Friday, November 16, 2012
My level of productivity is quickly diminishing as the night goes on, but I refuse to allow myself to go home until I fully understand two part tariffs and the Cournot model.
.. and I've officially run out of coffee.
Wednesday, November 07, 2012
I have this tendency to find things super cheap and have this horrible lapse in judgement on whether or not the item even looks good. This $5 sequin tank was one of them. So I figured I could turn this into an opportunity to try out a project dyeing fabric with tea bags.
1. Boil enough water to submerge your entire item in water and fill your chosen container. I was told that it's best to use a lighter colored container, rather than a dark colored one to get a better feel of what the color would look like. I used a clear Pyrex.
2. Add small amounts of tea bags at a time until you find a color that you like best. I found it best to start out with a lighter solution because it allowed me to pull out my shirt before it got too dark.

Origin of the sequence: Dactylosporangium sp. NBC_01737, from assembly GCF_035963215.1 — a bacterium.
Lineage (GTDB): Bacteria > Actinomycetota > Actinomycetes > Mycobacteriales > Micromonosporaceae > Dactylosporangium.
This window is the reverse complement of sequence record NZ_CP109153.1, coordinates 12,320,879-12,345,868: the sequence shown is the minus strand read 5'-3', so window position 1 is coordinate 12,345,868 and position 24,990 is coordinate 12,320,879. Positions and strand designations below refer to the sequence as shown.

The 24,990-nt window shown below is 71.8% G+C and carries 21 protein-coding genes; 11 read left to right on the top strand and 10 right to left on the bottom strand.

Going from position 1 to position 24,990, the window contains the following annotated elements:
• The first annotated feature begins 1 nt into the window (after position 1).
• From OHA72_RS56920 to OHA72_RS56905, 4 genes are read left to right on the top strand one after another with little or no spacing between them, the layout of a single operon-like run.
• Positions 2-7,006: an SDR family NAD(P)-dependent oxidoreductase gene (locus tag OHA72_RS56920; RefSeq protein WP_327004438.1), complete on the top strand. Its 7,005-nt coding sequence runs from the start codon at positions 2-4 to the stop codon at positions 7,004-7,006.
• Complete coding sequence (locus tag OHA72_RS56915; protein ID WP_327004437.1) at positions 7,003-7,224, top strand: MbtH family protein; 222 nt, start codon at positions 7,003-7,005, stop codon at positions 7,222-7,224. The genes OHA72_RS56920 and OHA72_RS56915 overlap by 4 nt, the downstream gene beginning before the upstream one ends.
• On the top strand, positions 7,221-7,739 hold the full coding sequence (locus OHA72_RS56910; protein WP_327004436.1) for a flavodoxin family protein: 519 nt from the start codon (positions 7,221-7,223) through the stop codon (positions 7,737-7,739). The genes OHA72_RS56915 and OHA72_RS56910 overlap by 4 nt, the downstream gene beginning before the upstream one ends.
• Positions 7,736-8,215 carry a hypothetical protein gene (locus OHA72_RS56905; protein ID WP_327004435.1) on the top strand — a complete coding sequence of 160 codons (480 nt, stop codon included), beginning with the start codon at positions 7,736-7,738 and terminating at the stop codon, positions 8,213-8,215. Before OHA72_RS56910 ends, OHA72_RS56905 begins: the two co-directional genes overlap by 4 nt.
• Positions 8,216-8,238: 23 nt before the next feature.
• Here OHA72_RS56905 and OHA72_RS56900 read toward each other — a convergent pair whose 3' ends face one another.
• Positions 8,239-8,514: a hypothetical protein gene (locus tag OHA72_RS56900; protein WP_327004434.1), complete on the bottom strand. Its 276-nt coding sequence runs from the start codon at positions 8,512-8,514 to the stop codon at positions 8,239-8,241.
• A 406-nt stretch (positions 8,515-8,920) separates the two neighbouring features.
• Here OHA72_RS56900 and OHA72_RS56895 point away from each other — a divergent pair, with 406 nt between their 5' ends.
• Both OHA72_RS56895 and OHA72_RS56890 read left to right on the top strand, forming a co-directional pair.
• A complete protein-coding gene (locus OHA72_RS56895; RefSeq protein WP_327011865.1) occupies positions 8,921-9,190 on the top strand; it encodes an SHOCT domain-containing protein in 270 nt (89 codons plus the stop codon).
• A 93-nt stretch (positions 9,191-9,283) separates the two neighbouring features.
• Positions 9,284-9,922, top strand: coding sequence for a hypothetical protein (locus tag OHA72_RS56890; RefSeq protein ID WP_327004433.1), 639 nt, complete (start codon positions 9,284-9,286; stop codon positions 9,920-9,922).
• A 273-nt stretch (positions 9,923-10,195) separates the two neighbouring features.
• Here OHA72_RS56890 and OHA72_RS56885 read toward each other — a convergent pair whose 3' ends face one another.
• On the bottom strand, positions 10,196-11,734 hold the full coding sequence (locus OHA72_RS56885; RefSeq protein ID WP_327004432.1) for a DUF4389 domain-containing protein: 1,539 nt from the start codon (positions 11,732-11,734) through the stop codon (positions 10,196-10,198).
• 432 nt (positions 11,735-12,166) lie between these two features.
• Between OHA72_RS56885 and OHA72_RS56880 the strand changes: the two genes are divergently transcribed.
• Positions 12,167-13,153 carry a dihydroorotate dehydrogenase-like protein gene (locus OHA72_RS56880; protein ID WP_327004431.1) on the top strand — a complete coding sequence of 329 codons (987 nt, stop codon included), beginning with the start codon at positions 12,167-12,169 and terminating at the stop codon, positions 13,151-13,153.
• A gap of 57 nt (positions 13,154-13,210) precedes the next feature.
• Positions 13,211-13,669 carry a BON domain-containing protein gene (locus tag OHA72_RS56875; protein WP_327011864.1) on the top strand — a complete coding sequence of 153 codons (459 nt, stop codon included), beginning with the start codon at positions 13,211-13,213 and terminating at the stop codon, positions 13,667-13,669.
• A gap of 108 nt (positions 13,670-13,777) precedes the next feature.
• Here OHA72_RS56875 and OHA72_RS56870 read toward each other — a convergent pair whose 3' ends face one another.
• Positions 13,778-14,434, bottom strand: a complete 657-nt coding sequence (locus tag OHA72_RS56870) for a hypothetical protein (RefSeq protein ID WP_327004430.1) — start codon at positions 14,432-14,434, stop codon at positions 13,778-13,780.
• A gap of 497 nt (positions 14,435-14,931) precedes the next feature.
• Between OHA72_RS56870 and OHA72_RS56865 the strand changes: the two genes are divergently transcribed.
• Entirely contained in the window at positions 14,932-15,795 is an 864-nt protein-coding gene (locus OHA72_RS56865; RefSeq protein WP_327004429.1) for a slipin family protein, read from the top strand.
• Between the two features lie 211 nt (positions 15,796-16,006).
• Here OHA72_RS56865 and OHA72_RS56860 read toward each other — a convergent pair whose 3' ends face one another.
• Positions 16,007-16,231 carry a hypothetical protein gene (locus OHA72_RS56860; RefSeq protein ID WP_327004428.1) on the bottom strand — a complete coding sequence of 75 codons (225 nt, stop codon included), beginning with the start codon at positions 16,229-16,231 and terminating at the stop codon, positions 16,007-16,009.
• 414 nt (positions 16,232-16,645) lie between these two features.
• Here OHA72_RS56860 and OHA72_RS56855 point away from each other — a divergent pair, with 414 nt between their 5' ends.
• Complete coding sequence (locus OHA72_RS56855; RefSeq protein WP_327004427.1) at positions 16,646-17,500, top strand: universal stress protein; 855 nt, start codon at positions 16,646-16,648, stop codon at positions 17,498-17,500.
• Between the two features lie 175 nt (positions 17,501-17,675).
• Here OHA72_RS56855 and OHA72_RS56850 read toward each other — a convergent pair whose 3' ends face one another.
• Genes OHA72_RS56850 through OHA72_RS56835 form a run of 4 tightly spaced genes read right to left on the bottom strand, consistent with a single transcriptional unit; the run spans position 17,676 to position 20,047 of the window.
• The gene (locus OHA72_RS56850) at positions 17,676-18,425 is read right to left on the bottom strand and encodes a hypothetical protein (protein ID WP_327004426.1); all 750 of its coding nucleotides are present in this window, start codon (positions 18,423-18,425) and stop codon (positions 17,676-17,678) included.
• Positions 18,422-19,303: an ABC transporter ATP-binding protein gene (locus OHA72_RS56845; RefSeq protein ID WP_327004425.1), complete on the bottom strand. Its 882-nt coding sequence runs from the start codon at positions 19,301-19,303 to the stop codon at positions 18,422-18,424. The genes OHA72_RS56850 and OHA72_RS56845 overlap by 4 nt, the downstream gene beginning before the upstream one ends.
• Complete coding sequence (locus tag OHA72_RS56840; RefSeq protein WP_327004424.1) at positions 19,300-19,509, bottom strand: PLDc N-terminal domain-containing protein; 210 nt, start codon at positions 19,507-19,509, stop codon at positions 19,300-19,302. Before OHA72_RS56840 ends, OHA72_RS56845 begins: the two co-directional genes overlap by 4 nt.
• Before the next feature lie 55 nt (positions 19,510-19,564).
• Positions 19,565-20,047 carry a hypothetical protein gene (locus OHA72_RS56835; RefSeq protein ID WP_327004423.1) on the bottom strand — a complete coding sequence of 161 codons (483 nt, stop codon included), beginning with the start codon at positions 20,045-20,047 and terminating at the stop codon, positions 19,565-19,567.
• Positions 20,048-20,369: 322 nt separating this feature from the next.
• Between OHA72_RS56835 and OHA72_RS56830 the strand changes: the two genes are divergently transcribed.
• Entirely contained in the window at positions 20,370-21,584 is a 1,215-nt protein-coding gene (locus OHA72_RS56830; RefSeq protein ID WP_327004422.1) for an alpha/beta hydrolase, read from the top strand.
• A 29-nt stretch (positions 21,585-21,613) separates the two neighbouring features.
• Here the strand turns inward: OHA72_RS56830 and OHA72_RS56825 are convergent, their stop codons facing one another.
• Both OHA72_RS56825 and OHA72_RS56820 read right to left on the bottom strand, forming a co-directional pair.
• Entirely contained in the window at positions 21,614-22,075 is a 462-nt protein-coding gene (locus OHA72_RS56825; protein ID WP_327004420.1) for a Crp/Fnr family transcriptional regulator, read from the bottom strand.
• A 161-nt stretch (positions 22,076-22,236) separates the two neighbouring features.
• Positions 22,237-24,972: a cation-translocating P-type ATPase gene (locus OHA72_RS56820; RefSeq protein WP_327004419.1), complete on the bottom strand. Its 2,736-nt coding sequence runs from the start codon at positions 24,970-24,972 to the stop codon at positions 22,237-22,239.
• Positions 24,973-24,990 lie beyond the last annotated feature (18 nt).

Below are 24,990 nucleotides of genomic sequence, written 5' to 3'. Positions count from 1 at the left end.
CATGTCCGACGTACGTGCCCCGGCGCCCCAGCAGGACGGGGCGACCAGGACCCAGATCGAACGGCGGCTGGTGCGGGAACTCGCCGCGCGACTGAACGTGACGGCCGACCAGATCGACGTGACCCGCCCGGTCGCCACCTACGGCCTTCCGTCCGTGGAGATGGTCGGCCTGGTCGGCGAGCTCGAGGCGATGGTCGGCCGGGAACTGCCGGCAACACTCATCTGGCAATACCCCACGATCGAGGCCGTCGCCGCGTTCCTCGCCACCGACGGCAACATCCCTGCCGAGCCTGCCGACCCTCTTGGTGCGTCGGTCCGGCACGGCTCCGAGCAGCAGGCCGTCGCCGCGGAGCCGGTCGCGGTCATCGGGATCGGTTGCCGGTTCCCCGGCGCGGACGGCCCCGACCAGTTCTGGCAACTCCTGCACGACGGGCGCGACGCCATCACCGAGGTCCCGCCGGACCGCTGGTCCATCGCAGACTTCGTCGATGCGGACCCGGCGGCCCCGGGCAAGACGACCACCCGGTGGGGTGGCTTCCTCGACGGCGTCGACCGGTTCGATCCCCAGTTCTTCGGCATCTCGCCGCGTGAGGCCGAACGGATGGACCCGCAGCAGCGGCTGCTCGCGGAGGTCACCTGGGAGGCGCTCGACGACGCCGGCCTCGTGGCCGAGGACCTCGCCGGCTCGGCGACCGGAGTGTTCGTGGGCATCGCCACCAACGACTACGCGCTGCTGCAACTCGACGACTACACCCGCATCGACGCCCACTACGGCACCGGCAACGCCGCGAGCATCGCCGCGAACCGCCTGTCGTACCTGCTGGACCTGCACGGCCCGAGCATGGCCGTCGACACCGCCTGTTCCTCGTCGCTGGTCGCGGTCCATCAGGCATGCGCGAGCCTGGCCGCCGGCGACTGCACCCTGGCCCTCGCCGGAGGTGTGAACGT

3. Saturate your item in clear water and shake it out, trying to make sure there are not wrinkles or creases. This allows the item to absorb the dye more evenly. (Most people suggest to test a swatch of the fabric first to make sure you like the results. I was a tad too impatient to do that.)
4. The longer you keep your shirt submerged, the darker it'll be. Pretty simple concept.. Pull out your item from the dye when you've reached your desired color, and rinse it in clear water until the water runs clean.
5. Wring out the item and dry it.
I used Lipton black tea and ended up with this light, golden color. I was pretty pleased with the results, and the new color definitely makes it more wearable in my opinion. I'll probably iron it to allow the color to set in. It'll be interesting to see how long it lasts. Similar to when you dye any other items, it's usually best to dye natural items made from cotton, muslin, or linen. This shirt was actually made of polyester and rayon, so I was surprised it held the dye so well. And since your using a "natural" dye, but cautious when you use normal laundry detergent and throw it in the wash. There's a chance that the colors may come out entirely. Hand washing it seems like it'd be the safest bet.
It was a simple project definitely worth trying, especially being a girl on a low budget. It's great not only for clothes that need a little pick-me-up, but also super white curtains that you want to give a vintage touch or a lace table cloth. Hope someone out there finds this to be helpful!!